There is no such thing as private enterprise
After years of talk about the unimportance of the State, we're back with the simple truth that governments are crucial, writes Fintan O'Toole
CRISES ARE innately nasty, but they do have one advantage. They sweep away layers of obfuscation and wishful thinking and reveal what lies beneath.
What the present crisis is revealing is something that those on the left have always known. It is, quite simply, that there is no such thing as private enterprise. The market system, even in its most enthusiastically buccaneering forms, is underpinned by governments. It is not just that governments create the framework of law and the physical and social infrastructure that allows businesses to function. It is that governments, whether they like it or not, are the ultimate guarantors of the financial system that in turn drives the entire economy.
As we've learned in the last month, the only real difference between left and right is that the right believes in socialism for the rich, while the left believes in socialism for everyone. All the guff about private enterprise exists merely to distract from the hypocrisy inherent in the insistence of the wealthy that the State should prop them up while telling the poor to stand on their own feet. When money is flowing like Château Petrus at a stock dealers' dinner, the Nanny State is a dreadful bitch. When the bill has to be paid, the Nanny State is the beloved mother beneath whose skirts we can hide from the storm.
And so, after years of loose talk about the increasing unimportance of the State, we're back with the simple truth that governments are utterly crucial, not just to political and social life, but to economic life as well.
That, unfortunately, is not an especially happy thought in Ireland. While we were wallowing in uniquely favourable global and demographic circumstances, we could persuade ourselves that the poor quality of public governance didn't really matter. Our mainstream politicians were themselves telling us that the State was a bad thing and that the evils of "big government" were axiomatic. So we granted ourselves the luxury of being fundamentally unserious about politics.
We thought it was okay to continue to vote for glorified messenger boys to pull strokes on behalf of their constituents. We tolerated both outright corruption and low ethical standards, re-electing with great enthusiasm people whose own parties, in spite of their high embarrassment thresholds, found embarrassing. We allowed Ministers to get away with astonishing incompetence in episodes like e-voting, PPARS and the nursing home charges debacle. We smiled indulgently as they ran off on pet projects like the Bertie Bowl, so-called decentralisation and hospital co-location to distract themselves from the real job at hand.
This lack of seriousness was rooted in an almost Italian notion that governments have relatively little to do with real economic life. The actual success of the economy, combined with the right-wing ideology that explained that success (wrongly) as a triumph for "small government", had a politically soporific effect.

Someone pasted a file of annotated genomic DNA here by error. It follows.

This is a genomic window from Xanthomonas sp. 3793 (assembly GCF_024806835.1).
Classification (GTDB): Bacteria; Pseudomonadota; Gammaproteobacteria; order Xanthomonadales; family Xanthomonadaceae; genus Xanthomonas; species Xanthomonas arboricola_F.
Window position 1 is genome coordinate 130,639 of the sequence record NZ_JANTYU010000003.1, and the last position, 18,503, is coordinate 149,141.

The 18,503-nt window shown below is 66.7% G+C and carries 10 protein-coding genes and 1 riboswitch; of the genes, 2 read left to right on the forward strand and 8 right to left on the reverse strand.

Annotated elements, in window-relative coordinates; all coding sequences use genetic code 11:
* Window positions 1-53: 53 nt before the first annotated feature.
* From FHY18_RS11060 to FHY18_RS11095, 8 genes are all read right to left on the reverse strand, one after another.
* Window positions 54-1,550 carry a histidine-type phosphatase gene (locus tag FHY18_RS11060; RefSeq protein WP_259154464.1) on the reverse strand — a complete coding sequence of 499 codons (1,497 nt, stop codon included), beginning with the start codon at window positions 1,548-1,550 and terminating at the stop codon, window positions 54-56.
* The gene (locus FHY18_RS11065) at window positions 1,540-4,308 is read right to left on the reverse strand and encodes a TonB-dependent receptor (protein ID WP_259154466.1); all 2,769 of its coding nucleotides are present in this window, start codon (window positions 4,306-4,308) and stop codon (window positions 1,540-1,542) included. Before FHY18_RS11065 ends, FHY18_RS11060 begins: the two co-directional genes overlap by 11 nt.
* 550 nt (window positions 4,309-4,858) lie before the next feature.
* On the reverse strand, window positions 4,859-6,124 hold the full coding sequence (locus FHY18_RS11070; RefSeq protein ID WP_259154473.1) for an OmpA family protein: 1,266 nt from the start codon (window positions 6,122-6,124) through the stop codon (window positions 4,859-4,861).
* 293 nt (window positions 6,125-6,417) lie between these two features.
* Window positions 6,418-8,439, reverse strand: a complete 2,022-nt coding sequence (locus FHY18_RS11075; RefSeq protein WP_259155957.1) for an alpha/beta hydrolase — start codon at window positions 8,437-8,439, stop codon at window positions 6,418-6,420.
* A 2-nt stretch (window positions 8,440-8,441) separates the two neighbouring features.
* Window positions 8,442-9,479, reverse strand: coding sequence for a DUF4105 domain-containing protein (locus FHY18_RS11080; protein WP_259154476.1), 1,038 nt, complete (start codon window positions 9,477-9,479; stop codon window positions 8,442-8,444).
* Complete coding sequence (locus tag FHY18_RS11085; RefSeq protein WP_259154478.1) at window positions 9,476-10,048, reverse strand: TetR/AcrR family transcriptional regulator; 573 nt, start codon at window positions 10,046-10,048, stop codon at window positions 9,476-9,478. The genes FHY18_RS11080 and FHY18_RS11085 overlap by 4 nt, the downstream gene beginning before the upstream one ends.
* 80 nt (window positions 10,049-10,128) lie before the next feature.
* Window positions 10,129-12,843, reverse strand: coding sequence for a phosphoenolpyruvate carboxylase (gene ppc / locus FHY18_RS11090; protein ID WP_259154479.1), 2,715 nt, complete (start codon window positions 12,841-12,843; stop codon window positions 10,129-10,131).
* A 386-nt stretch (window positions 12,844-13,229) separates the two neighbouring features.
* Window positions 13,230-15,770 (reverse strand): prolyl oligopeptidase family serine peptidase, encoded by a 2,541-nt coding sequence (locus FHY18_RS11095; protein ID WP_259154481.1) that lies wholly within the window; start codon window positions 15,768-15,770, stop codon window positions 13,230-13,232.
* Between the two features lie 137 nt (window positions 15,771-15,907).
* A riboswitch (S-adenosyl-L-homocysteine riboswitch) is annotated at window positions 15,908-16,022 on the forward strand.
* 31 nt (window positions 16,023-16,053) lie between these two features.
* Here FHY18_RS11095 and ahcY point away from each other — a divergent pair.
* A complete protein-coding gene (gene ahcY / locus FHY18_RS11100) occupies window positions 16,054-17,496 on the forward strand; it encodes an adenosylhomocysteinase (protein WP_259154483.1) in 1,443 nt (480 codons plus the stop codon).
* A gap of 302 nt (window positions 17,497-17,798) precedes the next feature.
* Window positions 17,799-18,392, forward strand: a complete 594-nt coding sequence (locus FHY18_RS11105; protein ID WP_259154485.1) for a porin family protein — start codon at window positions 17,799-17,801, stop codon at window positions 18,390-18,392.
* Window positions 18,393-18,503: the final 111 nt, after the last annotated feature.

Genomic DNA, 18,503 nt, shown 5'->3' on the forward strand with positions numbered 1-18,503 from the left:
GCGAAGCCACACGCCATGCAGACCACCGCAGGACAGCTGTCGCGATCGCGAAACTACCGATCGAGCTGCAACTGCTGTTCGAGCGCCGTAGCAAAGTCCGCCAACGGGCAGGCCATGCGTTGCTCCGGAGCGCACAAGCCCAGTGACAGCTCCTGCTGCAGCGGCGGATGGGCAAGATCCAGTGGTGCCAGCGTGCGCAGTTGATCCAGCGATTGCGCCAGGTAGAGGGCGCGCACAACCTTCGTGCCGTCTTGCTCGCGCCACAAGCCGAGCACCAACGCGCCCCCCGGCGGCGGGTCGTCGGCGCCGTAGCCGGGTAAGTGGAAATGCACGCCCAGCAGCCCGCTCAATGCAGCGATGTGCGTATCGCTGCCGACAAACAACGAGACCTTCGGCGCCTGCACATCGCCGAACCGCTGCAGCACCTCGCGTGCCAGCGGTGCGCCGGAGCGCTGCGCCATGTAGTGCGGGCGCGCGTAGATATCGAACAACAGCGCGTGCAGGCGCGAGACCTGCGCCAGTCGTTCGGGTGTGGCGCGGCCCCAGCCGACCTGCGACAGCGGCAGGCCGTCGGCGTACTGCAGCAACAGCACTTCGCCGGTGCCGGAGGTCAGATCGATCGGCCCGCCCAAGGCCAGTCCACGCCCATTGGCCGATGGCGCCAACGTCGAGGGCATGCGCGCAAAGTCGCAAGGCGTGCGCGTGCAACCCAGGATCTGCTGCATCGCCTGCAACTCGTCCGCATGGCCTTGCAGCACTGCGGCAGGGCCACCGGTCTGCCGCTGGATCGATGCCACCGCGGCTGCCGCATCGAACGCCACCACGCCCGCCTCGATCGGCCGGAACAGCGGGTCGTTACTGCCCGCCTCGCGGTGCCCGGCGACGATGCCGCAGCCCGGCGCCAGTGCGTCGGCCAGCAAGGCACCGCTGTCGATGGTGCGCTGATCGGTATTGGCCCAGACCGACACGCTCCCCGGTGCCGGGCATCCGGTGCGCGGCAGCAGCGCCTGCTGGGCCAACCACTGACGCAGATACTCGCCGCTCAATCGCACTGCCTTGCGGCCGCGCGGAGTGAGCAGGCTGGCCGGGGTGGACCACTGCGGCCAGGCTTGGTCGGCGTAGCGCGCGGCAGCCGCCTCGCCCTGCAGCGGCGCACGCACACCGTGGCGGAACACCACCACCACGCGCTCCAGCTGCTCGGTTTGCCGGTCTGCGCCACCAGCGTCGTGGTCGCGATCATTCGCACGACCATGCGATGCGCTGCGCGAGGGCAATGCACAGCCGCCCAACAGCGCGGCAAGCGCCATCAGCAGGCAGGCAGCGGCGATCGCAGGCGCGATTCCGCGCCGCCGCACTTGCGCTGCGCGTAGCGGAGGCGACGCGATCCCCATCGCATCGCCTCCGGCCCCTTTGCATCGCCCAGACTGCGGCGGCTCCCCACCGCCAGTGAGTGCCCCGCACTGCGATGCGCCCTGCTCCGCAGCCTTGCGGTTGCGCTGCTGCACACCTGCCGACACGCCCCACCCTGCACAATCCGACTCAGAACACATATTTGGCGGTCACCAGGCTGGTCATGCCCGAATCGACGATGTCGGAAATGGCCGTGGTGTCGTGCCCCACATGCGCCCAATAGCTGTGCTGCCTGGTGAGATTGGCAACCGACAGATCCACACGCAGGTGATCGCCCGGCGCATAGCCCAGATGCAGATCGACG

If you weren't interested in "politics", you could ignore it altogether. If you were, you could treat it essentially as a game, a tribal and/or regional competition for patronage and prestige, as passionately contested but as ultimately decorative as a Munster football final.
This fecklessness extended from our attitude to national governance to our engagement with the EU. We increasingly came to see it, too, as a system for which we had no responsibility. We could casually weaken it in a time of growing global uncertainty without bothering to inform ourselves about it or, worse, while misinforming ourselves with rumours and conspiracy theories.
And so we wake up again in a world where governments are suddenly the only game in town. Greed, fraud and self-delusion have brought the global financial system to the brink of collapse. "Private enterprise" is tapping us on the shoulder and saying, "by the way, there was a hidden clause in the social contract that says you're responsible for my screw-ups". The market has no solution, or at least none that doesn't involve the high probability of another Great Depression. Governments, central banks and intergovernmental institutions - politicians and public servants, in other words - are all that stand between us and chaos.
Here in Ireland, this would be a much less uncomfortable prospect if we'd paid more attention to the quality of government over the last decade. We can't do anything about that past neglect now, but we can wake up to its consequences. We can really question whether a choice between two virtually identical parties, each committed to the same beliefs that have got us where we are now, serves us well. We can support genuine reform of the system, starting from the bottom up with a real system of local government. We can demand the accountability that is the precondition of good decision-making, starting with the restoration of the Freedom of Information Act.
We can stop insisting that our politicians be ward-healers and fixers, and start expecting them to be fully engaged on national and international issues.
Above all, we can pay attention, because however much we despise our governments, we can no longer afford to ignore them.